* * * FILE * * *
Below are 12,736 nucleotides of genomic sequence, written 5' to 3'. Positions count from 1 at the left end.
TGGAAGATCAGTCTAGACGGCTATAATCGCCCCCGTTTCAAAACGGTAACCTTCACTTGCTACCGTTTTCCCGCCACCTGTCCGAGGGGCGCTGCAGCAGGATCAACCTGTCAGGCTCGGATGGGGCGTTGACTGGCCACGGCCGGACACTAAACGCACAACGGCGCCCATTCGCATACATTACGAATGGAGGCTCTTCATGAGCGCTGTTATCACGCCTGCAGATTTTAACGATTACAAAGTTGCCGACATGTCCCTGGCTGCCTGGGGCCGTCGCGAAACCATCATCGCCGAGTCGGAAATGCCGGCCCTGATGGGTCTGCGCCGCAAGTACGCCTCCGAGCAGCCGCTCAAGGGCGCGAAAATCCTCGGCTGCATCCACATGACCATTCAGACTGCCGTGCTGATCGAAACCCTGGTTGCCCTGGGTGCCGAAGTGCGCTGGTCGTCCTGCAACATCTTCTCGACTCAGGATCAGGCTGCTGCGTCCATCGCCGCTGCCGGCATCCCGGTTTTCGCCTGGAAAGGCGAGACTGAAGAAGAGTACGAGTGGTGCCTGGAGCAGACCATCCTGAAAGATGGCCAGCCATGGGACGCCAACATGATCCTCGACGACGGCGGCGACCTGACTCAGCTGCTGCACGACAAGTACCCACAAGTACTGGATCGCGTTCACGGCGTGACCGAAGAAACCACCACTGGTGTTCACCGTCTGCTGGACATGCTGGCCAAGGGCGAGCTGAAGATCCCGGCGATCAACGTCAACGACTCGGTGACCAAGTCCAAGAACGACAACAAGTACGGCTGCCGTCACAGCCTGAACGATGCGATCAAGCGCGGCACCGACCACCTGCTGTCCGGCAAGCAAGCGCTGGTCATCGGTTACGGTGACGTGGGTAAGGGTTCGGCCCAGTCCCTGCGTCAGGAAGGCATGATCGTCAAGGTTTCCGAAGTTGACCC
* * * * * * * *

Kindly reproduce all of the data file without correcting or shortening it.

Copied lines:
Below are 12,736 nucleotides of genomic sequence, written 5' to 3'. Positions count from 1 at the left end.
TGGAAGATCAGTCTAGACGGCTATAATCGCCCCCGTTTCAAAACGGTAACCTTCACTTGCTACCGTTTTCCCGCCACCTGTCCGAGGGGCGCTGCAGCAGGATCAACCTGTCAGGCTCGGATGGGGCGTTGACTGGCCACGGCCGGACACTAAACGCACAACGGCGCCCATTCGCATACATTACGAATGGAGGCTCTTCATGAGCGCTGTTATCACGCCTGCAGATTTTAACGATTACAAAGTTGCCGACATGTCCCTGGCTGCCTGGGGCCGTCGCGAAACCATCATCGCCGAGTCGGAAATGCCGGCCCTGATGGGTCTGCGCCGCAAGTACGCCTCCGAGCAGCCGCTCAAGGGCGCGAAAATCCTCGGCTGCATCCACATGACCATTCAGACTGCCGTGCTGATCGAAACCCTGGTTGCCCTGGGTGCCGAAGTGCGCTGGTCGTCCTGCAACATCTTCTCGACTCAGGATCAGGCTGCTGCGTCCATCGCCGCTGCCGGCATCCCGGTTTTCGCCTGGAAAGGCGAGACTGAAGAAGAGTACGAGTGGTGCCTGGAGCAGACCATCCTGAAAGATGGCCAGCCATGGGACGCCAACATGATCCTCGACGACGGCGGCGACCTGACTCAGCTGCTGCACGACAAGTACCCACAAGTACTGGATCGCGTTCACGGCGTGACCGAAGAAACCACCACTGGTGTTCACCGTCTGCTGGACATGCTGGCCAAGGGCGAGCTGAAGATCCCGGCGATCAACGTCAACGACTCGGTGACCAAGTCCAAGAACGACAACAAGTACGGCTGCCGTCACAGCCTGAACGATGCGATCAAGCGCGGCACCGACCACCTGCTGTCCGGCAAGCAAGCGCTGGTCATCGGTTACGGTGACGTGGGTAAGGGTTCGGCCCAGTCCCTGCGTCAGGAAGGCATGATCGTCAAGGTTTCCGAAGTTGACCC